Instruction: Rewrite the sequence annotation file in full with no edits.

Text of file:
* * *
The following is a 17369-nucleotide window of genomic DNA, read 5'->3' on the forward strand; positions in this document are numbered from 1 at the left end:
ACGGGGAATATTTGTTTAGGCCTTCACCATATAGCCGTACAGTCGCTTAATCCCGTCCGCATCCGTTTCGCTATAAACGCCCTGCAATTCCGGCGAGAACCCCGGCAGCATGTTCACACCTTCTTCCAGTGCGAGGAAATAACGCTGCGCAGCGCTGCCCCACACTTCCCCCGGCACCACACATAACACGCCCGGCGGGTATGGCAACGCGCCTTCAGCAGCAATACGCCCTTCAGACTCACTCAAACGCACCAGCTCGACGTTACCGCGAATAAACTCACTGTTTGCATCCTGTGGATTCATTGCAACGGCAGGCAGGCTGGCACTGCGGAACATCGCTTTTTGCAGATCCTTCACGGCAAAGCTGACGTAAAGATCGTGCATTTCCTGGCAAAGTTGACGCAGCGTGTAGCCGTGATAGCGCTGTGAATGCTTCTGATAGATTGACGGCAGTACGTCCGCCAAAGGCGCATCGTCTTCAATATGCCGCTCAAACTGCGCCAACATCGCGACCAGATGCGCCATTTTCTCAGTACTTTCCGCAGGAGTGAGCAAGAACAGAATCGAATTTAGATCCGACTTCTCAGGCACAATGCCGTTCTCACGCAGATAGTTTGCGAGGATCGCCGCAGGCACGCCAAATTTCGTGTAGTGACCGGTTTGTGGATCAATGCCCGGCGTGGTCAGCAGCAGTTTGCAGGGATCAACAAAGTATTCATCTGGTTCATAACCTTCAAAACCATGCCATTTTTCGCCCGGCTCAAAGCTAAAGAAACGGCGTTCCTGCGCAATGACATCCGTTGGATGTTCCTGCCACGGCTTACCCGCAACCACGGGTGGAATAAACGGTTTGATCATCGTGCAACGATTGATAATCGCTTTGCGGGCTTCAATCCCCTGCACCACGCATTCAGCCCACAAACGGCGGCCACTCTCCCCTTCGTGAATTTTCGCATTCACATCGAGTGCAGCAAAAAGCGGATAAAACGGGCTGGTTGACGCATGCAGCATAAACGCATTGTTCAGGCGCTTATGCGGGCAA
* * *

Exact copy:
The following is a 17369-nucleotide window of genomic DNA, read 5'->3' on the forward strand; positions in this document are numbered from 1 at the left end:
ACGGGGAATATTTGTTTAGGCCTTCACCATATAGCCGTACAGTCGCTTAATCCCGTCCGCATCCGTTTCGCTATAAACGCCCTGCAATTCCGGCGAGAACCCCGGCAGCATGTTCACACCTTCTTCCAGTGCGAGGAAATAACGCTGCGCAGCGCTGCCCCACACTTCCCCCGGCACCACACATAACACGCCCGGCGGGTATGGCAACGCGCCTTCAGCAGCAATACGCCCTTCAGACTCACTCAAACGCACCAGCTCGACGTTACCGCGAATAAACTCACTGTTTGCATCCTGTGGATTCATTGCAACGGCAGGCAGGCTGGCACTGCGGAACATCGCTTTTTGCAGATCCTTCACGGCAAAGCTGACGTAAAGATCGTGCATTTCCTGGCAAAGTTGACGCAGCGTGTAGCCGTGATAGCGCTGTGAATGCTTCTGATAGATTGACGGCAGTACGTCCGCCAAAGGCGCATCGTCTTCAATATGCCGCTCAAACTGCGCCAACATCGCGACCAGATGCGCCATTTTCTCAGTACTTTCCGCAGGAGTGAGCAAGAACAGAATCGAATTTAGATCCGACTTCTCAGGCACAATGCCGTTCTCACGCAGATAGTTTGCGAGGATCGCCGCAGGCACGCCAAATTTCGTGTAGTGACCGGTTTGTGGATCAATGCCCGGCGTGGTCAGCAGCAGTTTGCAGGGATCAACAAAGTATTCATCTGGTTCATAACCTTCAAAACCATGCCATTTTTCGCCCGGCTCAAAGCTAAAGAAACGGCGTTCCTGCGCAATGACATCCGTTGGATGTTCCTGCCACGGCTTACCCGCAACCACGGGTGGAATAAACGGTTTGATCATCGTGCAACGATTGATAATCGCTTTGCGGGCTTCAATCCCCTGCACCACGCATTCAGCCCACAAACGGCGGCCACTCTCCCCTTCGTGAATTTTCGCATTCACATCGAGTGCAGCAAAAAGCGGATAAAACGGGCTGGTTGACGCATGCAGCATAAACGCATTGTTCAGGCGCTTATGCGGGCAA